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Campaign Stunts

- September 25, 2008
From PolySigh

John McCain “suspending” his campaign is clearly a stunt–an effort at some bold, symbolic move to shake up the race. Whether it works or not remains to be seen. But here’s a list of other major campaign stunts in recent history and how they played out:

1932: FDR flies to Chicago to become the first major party candidate to accept his party’s nomination in person.

At at time when commercial air travel was rare and risky, this trip made FDR look daring and vigorous. Plus, appearing at the convention showed he was willing to upset tradition, something people wanted in the face of the Great Depression. Probably the most effective campaign stunt in history.

1940: FDR gets the Democratic convention to “spontaneously” draft him for a third term with the “Voice from the Sewer.”

Roosevelt kept coy about his reelection plans and the convention met in Chicago with no clear indication that he would run again. After a letter was read to the delegates from FDR saying the convention was free to vote for any candidate, a voice cried out on the stadium loudspeaker, “We want Roosevelt!” The galleries went wild and the convention eventually picked Roosevelt. It turned out that the voice was that of Thomas Garry, the Chicago Superintendent of Sewers. Mayor Ed Kelley had placed him in a basement room with a microphone and instructions to start the chant at just the right moment. No one really believed that the delegates acted on their own or that FDR was all that reluctant to run. Still, it doesn’t seem to have done much damage to his campaign.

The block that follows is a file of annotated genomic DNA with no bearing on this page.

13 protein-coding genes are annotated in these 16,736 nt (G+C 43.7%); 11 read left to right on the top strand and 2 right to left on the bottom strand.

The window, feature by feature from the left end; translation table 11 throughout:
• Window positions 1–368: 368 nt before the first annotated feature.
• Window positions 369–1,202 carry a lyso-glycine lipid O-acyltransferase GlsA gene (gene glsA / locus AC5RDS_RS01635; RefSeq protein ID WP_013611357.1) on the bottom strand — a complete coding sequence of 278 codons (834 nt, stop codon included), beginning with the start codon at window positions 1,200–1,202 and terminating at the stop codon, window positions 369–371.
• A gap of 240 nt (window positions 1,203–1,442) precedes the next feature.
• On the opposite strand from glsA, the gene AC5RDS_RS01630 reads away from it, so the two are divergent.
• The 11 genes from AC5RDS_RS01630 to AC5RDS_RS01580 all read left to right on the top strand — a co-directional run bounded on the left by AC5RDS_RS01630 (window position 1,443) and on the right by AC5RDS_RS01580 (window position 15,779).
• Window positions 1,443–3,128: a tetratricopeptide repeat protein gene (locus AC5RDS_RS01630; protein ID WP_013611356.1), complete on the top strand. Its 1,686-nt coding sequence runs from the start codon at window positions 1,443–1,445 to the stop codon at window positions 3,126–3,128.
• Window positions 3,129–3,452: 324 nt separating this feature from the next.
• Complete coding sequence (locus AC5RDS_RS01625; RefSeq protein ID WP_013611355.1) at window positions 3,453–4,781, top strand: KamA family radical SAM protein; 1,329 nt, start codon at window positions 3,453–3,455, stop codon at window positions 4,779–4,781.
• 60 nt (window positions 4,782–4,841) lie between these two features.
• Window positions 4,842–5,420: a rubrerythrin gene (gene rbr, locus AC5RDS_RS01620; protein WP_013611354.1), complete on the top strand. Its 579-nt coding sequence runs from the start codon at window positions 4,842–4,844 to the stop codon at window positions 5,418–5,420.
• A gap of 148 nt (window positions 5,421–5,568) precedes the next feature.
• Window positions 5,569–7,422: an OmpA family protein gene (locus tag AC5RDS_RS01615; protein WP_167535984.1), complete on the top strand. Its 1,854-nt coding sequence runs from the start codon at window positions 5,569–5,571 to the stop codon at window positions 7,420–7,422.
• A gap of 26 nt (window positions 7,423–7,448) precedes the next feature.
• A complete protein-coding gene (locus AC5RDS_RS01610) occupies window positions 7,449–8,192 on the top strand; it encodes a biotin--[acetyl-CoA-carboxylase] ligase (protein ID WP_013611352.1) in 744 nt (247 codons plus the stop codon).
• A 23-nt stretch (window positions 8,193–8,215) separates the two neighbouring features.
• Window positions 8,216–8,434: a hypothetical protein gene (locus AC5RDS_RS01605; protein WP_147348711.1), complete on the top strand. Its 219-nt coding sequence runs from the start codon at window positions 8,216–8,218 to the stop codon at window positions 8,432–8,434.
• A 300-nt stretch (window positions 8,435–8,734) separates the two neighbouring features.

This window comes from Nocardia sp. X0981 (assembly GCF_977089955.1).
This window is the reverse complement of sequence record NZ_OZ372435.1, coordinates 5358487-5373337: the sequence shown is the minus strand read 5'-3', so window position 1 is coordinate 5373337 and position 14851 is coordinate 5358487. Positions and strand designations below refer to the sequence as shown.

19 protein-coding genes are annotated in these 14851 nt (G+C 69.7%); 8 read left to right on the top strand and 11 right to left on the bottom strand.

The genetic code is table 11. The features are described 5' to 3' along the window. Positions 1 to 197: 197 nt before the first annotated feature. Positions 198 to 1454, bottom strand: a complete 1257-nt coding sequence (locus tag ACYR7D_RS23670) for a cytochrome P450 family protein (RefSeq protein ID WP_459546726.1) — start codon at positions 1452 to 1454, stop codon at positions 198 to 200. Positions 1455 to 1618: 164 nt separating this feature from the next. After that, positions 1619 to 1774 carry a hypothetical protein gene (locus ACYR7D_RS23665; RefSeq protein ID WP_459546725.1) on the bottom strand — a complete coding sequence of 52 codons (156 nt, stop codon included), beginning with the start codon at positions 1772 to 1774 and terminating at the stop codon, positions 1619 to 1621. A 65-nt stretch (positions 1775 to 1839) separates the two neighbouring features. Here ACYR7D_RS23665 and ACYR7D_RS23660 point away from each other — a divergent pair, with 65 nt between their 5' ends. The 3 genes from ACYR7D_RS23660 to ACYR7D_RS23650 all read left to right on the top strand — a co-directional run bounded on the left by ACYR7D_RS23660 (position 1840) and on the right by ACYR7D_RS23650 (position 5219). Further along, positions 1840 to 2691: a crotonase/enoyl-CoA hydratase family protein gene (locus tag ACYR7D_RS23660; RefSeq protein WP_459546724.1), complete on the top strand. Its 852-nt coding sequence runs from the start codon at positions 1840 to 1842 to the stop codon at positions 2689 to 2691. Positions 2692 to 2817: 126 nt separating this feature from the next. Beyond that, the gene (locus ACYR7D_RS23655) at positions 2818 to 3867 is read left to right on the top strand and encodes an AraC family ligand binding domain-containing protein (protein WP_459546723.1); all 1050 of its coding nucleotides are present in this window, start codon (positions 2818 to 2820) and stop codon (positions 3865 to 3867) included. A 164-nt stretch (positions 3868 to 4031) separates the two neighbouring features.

1952: Ike promises, “I will go to Korea.”

The Korean War had been stalemated for nearly two years. By promising to go to Korea, the former Supreme Commander of Allied Forces in Europe reminded voters of his military experience and put the election away.

1960: Richard Nixon promises to campaign in all 50 states.

Bad move. While Nixon was wasting time in Alaska, Kennedy was concentrating on the important states. Whether it made the difference in this close election is unclear, but it certainly didn’t help.

1976: Ronald Reagan picks Richard Schweiker as his running mate before the Republican convention.

Reagan hoped that the pick would strengthen his appeal with moderates and swing enough delegates to allow him to capture the GOP nomination from Gerald Ford. Unfortunately for him, it didn’t move any moderates and it only upset conservatives who didn’t like Schweicker.

1996: Bob Dole resigns from the Senate.

Dole hoped this would indicate how seriously he took the race and how much he was willing to sacrifice for it. Most people hardly noticed and the polls barely moved in response.